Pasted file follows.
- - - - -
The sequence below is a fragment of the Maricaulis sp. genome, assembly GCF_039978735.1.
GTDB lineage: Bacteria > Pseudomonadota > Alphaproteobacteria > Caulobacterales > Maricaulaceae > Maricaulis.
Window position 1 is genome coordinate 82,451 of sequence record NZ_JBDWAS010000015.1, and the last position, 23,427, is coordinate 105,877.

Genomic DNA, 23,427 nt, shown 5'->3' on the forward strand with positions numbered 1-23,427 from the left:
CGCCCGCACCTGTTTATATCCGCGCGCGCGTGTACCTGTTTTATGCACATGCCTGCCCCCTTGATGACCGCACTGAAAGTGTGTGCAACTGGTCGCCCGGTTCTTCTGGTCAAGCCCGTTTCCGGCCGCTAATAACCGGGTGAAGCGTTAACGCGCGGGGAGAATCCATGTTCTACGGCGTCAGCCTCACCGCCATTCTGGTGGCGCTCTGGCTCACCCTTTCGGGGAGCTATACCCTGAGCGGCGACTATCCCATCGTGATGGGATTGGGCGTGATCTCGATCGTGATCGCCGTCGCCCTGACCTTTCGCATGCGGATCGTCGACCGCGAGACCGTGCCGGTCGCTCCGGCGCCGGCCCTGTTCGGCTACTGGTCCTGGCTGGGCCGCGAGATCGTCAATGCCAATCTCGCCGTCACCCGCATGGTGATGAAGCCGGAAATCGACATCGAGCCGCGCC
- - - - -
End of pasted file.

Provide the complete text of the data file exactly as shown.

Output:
The sequence below is a fragment of the Maricaulis sp. genome, assembly GCF_039978735.1.
GTDB lineage: Bacteria > Pseudomonadota > Alphaproteobacteria > Caulobacterales > Maricaulaceae > Maricaulis.
Window position 1 is genome coordinate 82,451 of sequence record NZ_JBDWAS010000015.1, and the last position, 23,427, is coordinate 105,877.

Genomic DNA, 23,427 nt, shown 5'->3' on the forward strand with positions numbered 1-23,427 from the left:
CGCCCGCACCTGTTTATATCCGCGCGCGCGTGTACCTGTTTTATGCACATGCCTGCCCCCTTGATGACCGCACTGAAAGTGTGTGCAACTGGTCGCCCGGTTCTTCTGGTCAAGCCCGTTTCCGGCCGCTAATAACCGGGTGAAGCGTTAACGCGCGGGGAGAATCCATGTTCTACGGCGTCAGCCTCACCGCCATTCTGGTGGCGCTCTGGCTCACCCTTTCGGGGAGCTATACCCTGAGCGGCGACTATCCCATCGTGATGGGATTGGGCGTGATCTCGATCGTGATCGCCGTCGCCCTGACCTTTCGCATGCGGATCGTCGACCGCGAGACCGTGCCGGTCGCTCCGGCGCCGGCCCTGTTCGGCTACTGGTCCTGGCTGGGCCGCGAGATCGTCAATGCCAATCTCGCCGTCACCCGCATGGTGATGAAGCCGGAAATCGACATCGAGCCGCGCC